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Principles of irrigation system design

17
Apr

Principles of irrigation systems design

Designing an irrigation system requires knowledge of the crop, field conditions, soil and water. Answering the following questions can help in determining the characteristics of the irrigation system.

  • What is the soil texture? How much water can the soil retain?
  • What is the size of the field?
  • What is the topography of the field?
  • Will the field be divided to irrigation sections?
  • What is the planting density of the crop?
  • What is the depth of the crop’s root system?
  • What are the water requirements of the crop in its specific location?
  • What is the source of water supply? What is the water quality?
  • What is are the costs and labor requirements of the system?

 

TYPES OF IRRIGATION SYSTEMS

The main three types of irrigation systems are surface irrigation, overhead irrigation and localized irrigation.

Surface irrigation refers to irrigation systems that deliver water across the field by gravity. The system is designed in such a way that water flows from a water supply ditch at the upper end of the field to the lower end of the field and infiltrates into the soil as it advances.

Surface irrigation has a high labor requirement, and, of all irrigation methods, surface irrigation has the lowest water use efficiency (around 55%). It is not suitable for sandy soils due to their high infiltration rate.

Surface irrigation methods include furrow irrigation, border irrigation and flood irrigation.  Furrow irrigation is more suitable for row crops where only part of the field surface is irrigated. Border irrigation is appropriate for most crops, except crops that require flooding conditions, such as rice.

Furrow irrigation

Overhead irrigation refers to permanent sprinkler irrigation and pivot irrigation. This method has higher efficiency compared to surface irrigation. However, the initial investments costs are high.

 

Center pivot irrigation system

Localized irrigation is the most efficient of all methods and has a water use efficiency of 90% and higher. However, it is most suited for smaller areas, requires good water quality and has a high initial and maintenance costs.

Localized irrigation includes drip irrigation, sub-drip irrigation systems and micro-sprinklers.

The following table compares irrigation system types:

Surface irrigationOverhead irrigationLocalized irrigation
Soil typesAll, except sandy soilsAllAll
Water availabilitySuited to areas with very  high water availabilitySuited to areas with very high water availabilitySuited to areas with limited water availability
Water qualityCan work with water with high sediment contentRelatively low salt concentration is requiredLow salt content is required.
ClimateAnyAreas with strong winds should be avoidedAny
AutomationLess commonVery commonVery common
FertilizationNot suitable for fertigationSuitable for fertigation. Fertilizer losses may occur.Suitable for fertigation. High efficiency.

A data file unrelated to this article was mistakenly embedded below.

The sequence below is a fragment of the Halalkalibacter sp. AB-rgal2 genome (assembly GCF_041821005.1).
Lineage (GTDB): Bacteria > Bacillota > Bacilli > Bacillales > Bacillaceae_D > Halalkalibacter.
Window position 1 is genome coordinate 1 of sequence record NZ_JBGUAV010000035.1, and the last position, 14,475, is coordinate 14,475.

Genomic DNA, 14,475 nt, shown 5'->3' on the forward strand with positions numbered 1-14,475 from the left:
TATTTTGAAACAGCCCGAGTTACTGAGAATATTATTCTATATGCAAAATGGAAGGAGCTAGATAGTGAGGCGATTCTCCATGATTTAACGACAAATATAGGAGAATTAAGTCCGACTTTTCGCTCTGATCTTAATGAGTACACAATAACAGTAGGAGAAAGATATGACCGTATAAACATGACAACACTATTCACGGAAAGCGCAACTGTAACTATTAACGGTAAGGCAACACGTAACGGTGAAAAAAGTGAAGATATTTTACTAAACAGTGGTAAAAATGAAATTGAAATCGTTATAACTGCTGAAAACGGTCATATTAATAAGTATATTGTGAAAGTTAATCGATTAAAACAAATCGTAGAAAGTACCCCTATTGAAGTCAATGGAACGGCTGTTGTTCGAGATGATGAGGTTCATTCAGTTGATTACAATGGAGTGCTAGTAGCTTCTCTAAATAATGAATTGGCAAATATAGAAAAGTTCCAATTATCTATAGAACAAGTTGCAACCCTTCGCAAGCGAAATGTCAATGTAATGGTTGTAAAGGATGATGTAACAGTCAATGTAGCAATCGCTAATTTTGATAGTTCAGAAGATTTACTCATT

Operational flexibilityLowHighHigh


IRRIGATION FLOW RATE

Refers to the rate of water application in overhead and localized irrigation. The irrigation flow rate is expressed in units of m3/hr or gallons/min.

In order to minimize soil erosion and runoff, the irrigation flow rate should be planned in such a way that it does not exceed the soil infiltration rate.

The minimum required irrigation flow rate:

Q =  A x D x F / t

Where:

A        Field area

D           Maximum water requirement of the crop (maximum ETc of the crop in mm)

t         Time available for irrigation per day (hours)

F=10 when An is in hectares, Dn in millimeters and Q in m3/hr.

F=452.57 when An is in acres, Dn in inches and Q in gal/min.

 

For example:

The area of the field is 8 hectares (20 acres), maximum crop evapotranspiration 7 mm/day (0.27 inches) and grower can irrigate maximum 14 hours per day. Thus, the minimum required irrigation flow rate

Q = 8x7x10/14 = 40 m3/hr

or

20×0.27×452.57 /14 = 174.5 gal/min.

 

IRRIGATION DURATION

An important parameter to know and consider at the design phase is the required irrigation duration. It can be calculated using the soil properties, the efficiency of the irrigation system and the leaching requirement (which is a function of water quality and salt tolerance of the crop).

t = RAW / I (1-LR) e

Where

RAW – Readily available water

I –         Soil infiltration rate

LR –      Leaching Requirement

e –        Irrigation efficiency (fraction)

 

IRRIGATION UNIFORMITY

A uniformity of 100% means that each point within the irrigated area receives the same amount of irrigation.

Several indices are used to evaluate irrigation uniformity in different irrigation systems:

DU – Distribution uniformity – used for localized irrigation and sprinkler irrigation.

CU – Christiansen uniformity coefficient – used for sprinkler irrigation.

 

Distribution Uniformity (DU)

DU = 100 x (Q25% / Qn) 

Where

Q25%   Average flow rate of 25% of the emitters with the lowest flow rate.

Qn      Average flow rate of all emitters.

 

DU (%)Classification
95-100Excellent
85-95Good
75-85Regular
65-75Poor
<60Unacceptable

 

To calculate the DU, between 40 and 100 emitters, from different sections of the field, must be randomly sampled.

Christiansen’s Uniformity Coefficient (CU)

CU is commonly used for sprinkler irrigation systems.

CU = 100 X (1 – (∑|Di – DAve| / nDAve)

Where

Di       Amount of water in an individual water catch can

DAve  Average amount of water in all catch cans

n        number of catch cans

 

CU for sprinkler irrigation:

CU (%)Classification
<70Poor
70-90Adequate
>90Excellent

 

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